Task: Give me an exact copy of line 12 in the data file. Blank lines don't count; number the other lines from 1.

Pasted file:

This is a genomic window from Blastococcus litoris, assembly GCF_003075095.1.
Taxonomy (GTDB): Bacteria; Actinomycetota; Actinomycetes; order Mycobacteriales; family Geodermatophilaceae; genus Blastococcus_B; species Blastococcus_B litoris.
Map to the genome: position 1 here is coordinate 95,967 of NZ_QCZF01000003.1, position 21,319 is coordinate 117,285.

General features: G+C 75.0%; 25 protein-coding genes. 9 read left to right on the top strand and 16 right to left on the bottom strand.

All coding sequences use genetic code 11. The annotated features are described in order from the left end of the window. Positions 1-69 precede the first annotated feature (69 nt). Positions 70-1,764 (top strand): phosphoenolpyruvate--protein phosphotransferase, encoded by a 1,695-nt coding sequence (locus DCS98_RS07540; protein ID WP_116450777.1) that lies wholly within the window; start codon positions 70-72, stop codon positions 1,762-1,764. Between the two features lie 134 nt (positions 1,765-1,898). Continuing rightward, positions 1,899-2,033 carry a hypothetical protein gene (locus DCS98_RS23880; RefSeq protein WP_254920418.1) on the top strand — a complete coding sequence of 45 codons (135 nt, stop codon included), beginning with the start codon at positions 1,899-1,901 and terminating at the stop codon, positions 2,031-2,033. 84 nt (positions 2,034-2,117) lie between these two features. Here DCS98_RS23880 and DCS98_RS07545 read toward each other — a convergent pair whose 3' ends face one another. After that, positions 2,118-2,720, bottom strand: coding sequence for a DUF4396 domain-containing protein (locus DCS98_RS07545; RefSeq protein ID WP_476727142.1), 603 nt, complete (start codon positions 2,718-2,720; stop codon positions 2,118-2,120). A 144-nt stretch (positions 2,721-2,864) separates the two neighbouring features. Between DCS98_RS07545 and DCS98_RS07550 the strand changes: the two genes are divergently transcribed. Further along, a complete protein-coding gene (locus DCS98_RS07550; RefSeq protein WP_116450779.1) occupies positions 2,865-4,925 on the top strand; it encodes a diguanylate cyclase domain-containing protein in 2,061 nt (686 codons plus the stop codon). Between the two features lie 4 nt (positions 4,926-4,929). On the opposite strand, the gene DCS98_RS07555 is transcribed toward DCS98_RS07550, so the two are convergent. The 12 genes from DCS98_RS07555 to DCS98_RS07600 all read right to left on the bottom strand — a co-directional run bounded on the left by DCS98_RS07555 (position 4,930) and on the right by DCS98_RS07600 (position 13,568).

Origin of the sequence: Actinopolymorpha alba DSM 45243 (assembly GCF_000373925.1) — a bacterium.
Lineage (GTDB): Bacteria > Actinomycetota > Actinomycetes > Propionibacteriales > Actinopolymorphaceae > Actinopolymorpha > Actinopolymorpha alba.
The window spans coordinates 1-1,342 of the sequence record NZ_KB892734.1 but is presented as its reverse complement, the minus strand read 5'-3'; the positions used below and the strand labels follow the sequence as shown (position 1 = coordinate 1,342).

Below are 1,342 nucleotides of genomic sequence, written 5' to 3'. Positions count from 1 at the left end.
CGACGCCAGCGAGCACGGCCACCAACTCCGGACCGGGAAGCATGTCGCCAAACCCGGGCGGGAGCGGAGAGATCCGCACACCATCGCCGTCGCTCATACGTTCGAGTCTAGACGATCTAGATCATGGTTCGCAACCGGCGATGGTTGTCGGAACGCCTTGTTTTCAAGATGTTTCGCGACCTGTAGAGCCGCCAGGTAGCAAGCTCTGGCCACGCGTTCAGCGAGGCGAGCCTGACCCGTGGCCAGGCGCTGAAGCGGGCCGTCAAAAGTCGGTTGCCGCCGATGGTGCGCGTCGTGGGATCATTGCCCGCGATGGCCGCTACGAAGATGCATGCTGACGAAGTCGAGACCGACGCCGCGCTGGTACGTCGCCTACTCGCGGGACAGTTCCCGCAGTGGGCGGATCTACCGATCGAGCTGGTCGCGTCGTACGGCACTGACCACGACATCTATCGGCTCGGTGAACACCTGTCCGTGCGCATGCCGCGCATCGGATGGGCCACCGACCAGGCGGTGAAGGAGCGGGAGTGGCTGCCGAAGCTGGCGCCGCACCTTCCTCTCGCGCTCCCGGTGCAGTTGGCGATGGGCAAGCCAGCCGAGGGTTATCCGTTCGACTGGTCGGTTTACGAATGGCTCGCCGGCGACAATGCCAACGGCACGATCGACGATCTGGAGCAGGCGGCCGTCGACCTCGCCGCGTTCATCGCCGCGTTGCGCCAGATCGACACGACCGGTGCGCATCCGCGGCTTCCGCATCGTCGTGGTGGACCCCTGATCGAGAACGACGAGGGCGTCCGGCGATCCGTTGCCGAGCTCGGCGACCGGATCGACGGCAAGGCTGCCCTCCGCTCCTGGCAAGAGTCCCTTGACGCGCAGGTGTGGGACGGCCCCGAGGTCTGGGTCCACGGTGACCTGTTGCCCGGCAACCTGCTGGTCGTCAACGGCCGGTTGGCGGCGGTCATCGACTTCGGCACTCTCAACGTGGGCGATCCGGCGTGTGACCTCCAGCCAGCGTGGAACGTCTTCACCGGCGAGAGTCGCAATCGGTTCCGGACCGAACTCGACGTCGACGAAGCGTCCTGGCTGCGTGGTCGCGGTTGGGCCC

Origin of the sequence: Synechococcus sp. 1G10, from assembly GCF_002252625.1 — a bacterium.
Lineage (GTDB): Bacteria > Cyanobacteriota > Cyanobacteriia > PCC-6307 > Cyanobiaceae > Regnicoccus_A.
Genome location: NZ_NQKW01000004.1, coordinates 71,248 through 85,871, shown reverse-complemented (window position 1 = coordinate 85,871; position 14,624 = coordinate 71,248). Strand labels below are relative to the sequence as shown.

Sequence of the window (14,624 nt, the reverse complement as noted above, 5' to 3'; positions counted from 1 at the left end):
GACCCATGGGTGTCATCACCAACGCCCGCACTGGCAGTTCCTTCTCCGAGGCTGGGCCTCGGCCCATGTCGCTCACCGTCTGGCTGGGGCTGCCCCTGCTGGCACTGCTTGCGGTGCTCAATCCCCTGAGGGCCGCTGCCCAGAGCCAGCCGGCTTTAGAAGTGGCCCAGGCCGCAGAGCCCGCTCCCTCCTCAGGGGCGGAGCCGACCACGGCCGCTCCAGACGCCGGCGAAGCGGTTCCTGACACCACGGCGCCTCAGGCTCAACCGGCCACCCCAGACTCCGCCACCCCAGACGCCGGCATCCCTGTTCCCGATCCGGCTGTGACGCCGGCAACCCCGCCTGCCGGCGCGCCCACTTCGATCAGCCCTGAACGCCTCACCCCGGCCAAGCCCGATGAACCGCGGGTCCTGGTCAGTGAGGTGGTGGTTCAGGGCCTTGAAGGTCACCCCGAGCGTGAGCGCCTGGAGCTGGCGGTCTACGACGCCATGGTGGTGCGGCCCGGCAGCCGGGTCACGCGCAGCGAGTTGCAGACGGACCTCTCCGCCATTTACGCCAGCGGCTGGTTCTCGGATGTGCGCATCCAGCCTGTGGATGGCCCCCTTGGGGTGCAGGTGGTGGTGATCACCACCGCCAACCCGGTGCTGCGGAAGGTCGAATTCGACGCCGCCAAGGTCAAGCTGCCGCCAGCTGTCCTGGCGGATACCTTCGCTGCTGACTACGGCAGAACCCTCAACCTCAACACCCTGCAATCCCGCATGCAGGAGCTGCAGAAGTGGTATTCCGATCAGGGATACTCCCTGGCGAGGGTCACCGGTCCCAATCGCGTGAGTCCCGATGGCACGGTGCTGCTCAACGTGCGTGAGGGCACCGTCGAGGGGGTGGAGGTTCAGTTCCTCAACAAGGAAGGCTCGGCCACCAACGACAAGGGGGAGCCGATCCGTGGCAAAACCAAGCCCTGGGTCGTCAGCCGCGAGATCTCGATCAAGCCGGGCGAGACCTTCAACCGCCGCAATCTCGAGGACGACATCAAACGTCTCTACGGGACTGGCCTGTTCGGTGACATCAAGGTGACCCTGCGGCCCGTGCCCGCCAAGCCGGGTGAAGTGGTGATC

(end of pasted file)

Lineage (GTDB): Bacteria > Cyanobacteriota > Cyanobacteriia > PCC-6307 > Cyanobiaceae > Regnicoccus_A.